Nationalise energy and rail companies, say public

“The majority of the British public – including the majority of Conservative voters – support nationalising the energy and rail companies”

Read More:

Yet all Labour had to offer was a temporary price freeze to tariffs that are already too expensive for many people – not really socialism is it.

I have to ask myself why the hell the British people, disgruntled – and that is putting it mildly – with the right-wing political agendas of the coalition than go and vote for the Tories Rather like throwing more fuel on the fire.

I am extremely disturbed as I rather have the impression that few people really understand or even know about the polices of this right party or even understand the difference between left and right-wing, communism and socialism. The nick name for Ed Miliband, Red Ed, being an example of such ignorance. On the simplest level surely one has to ask how on earth can a millionaire be a socialist. It is also obvious that there is nothing very red/ socialist about the new Labour Party either, yet still people refer to them as socialist even communists as a form of disparagement, not only misunderstanding the difference between right and left politics and ideology but failing to see the disastrous and unfair political ideology of right-wing agendas which favour inequality and the benefits of the wealthy over those of the poor. People continue not to make the connection with the rise of right-wing influence and the dominance of capitalism as the root cause of the suffering and misery inflicted on most of us in varying degrees, other animals and the environment itself.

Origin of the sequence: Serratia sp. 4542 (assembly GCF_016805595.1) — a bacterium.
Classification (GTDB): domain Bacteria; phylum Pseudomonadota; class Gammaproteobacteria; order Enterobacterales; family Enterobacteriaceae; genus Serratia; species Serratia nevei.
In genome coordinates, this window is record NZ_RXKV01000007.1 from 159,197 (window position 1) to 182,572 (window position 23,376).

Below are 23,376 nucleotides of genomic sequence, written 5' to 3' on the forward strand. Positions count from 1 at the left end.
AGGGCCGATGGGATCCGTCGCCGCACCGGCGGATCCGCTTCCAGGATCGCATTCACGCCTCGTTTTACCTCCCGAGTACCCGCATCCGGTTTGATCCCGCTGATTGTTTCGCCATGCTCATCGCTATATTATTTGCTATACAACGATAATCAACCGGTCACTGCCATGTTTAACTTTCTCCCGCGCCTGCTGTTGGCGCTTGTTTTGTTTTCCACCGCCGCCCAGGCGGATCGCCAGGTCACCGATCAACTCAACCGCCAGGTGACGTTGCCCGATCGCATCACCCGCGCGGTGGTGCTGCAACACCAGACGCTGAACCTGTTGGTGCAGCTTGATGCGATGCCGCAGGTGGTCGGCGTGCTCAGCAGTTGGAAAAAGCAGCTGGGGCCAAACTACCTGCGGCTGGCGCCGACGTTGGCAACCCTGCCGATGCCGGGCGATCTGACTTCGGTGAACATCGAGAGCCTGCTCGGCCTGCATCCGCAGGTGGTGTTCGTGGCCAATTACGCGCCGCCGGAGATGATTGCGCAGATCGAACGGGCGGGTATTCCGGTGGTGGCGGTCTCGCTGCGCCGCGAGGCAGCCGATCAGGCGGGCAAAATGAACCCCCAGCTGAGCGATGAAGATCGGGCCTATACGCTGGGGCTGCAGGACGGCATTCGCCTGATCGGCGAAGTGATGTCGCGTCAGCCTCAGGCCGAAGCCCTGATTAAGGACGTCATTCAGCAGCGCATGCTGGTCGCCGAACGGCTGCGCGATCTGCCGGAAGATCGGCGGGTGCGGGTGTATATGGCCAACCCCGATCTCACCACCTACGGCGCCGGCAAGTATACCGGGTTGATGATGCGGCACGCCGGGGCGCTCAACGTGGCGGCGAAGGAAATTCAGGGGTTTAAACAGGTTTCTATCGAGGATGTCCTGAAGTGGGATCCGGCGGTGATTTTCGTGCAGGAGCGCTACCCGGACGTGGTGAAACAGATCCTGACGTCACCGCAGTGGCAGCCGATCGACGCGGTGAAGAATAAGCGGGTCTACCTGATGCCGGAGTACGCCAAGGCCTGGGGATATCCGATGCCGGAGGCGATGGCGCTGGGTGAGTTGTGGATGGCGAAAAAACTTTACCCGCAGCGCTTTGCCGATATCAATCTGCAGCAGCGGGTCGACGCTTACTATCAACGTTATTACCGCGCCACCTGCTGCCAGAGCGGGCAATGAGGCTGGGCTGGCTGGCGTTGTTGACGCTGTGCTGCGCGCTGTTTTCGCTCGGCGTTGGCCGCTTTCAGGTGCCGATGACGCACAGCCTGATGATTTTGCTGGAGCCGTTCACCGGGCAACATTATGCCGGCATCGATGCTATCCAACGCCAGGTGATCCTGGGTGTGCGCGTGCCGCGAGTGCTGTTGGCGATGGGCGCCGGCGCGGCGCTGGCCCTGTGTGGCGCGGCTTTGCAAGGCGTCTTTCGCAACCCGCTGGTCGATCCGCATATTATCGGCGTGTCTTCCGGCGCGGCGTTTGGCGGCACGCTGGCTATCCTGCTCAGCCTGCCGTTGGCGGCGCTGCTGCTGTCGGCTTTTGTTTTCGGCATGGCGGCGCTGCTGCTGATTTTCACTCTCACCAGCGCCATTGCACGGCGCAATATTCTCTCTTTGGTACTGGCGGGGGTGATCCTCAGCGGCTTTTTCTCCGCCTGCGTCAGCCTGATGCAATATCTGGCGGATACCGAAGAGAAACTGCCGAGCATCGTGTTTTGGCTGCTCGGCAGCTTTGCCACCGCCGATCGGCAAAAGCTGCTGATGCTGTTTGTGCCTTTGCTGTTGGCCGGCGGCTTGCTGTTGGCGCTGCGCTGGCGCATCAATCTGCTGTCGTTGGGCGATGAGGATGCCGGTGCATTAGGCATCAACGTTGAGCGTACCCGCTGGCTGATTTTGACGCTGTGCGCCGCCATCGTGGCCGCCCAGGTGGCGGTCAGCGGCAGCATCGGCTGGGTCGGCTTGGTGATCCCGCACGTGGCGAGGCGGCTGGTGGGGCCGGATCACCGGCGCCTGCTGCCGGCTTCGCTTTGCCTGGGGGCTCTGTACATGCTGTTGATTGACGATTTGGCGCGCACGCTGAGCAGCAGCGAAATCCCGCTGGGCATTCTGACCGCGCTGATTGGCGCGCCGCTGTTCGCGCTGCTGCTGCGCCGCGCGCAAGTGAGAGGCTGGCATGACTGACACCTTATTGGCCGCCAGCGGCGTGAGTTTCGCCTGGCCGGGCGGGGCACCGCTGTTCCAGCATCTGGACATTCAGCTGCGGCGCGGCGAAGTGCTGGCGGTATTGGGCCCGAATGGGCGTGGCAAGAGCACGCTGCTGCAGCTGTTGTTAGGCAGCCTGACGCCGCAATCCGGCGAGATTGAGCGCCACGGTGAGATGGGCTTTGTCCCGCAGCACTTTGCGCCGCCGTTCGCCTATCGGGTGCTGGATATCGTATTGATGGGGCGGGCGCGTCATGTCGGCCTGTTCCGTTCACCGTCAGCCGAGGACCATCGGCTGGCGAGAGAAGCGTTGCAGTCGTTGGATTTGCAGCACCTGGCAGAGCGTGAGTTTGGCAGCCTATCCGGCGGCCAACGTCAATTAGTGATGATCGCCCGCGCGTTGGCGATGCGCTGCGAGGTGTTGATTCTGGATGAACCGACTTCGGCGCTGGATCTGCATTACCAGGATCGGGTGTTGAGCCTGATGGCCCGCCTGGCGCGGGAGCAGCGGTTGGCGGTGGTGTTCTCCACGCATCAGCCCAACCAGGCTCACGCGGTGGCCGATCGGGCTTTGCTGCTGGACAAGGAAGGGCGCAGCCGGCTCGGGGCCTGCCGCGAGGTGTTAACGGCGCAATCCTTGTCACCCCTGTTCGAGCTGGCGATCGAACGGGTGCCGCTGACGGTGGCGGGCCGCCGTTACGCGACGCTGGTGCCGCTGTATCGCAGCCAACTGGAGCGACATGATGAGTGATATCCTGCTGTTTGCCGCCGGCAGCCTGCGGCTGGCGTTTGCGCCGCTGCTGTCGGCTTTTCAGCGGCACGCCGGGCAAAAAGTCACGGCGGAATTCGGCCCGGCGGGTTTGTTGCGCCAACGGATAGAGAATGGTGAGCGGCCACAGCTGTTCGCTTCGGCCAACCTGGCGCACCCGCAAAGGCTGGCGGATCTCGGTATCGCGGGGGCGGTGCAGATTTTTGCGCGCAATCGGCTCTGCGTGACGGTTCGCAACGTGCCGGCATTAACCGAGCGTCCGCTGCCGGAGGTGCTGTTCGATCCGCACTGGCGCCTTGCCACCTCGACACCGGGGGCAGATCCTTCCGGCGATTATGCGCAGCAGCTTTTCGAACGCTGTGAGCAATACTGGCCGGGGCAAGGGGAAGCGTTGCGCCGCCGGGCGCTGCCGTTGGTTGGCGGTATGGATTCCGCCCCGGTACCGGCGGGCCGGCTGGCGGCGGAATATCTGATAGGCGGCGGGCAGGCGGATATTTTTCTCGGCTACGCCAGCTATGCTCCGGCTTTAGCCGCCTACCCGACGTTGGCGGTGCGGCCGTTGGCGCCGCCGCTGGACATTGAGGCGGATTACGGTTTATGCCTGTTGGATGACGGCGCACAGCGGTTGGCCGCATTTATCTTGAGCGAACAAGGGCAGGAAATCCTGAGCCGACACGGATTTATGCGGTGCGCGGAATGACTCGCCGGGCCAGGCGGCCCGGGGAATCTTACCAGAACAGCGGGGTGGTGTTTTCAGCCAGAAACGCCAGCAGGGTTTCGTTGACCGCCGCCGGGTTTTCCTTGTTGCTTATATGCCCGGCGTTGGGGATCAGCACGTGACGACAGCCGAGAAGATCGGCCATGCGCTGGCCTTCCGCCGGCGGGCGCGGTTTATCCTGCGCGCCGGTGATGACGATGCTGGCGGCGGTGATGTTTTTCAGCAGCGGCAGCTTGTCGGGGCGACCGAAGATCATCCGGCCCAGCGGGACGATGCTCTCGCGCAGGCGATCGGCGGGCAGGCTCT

Sadly Socialism and communism have become dirty words for many people who really don’t have any understanding of these political ideologies. Communism is often confused with totalitarianism and or fascism and socialism is confused with communism often used synonymously.

Concerning Communism the Dalai Lama says the following

Incidently the Dalai Lama, respected by many as a man of peace regardless of religious affiliation or none, describes himself as a communist:

“as far as socio-political beliefs are concerned, I consider myself a Marxist … But not a Leninist,”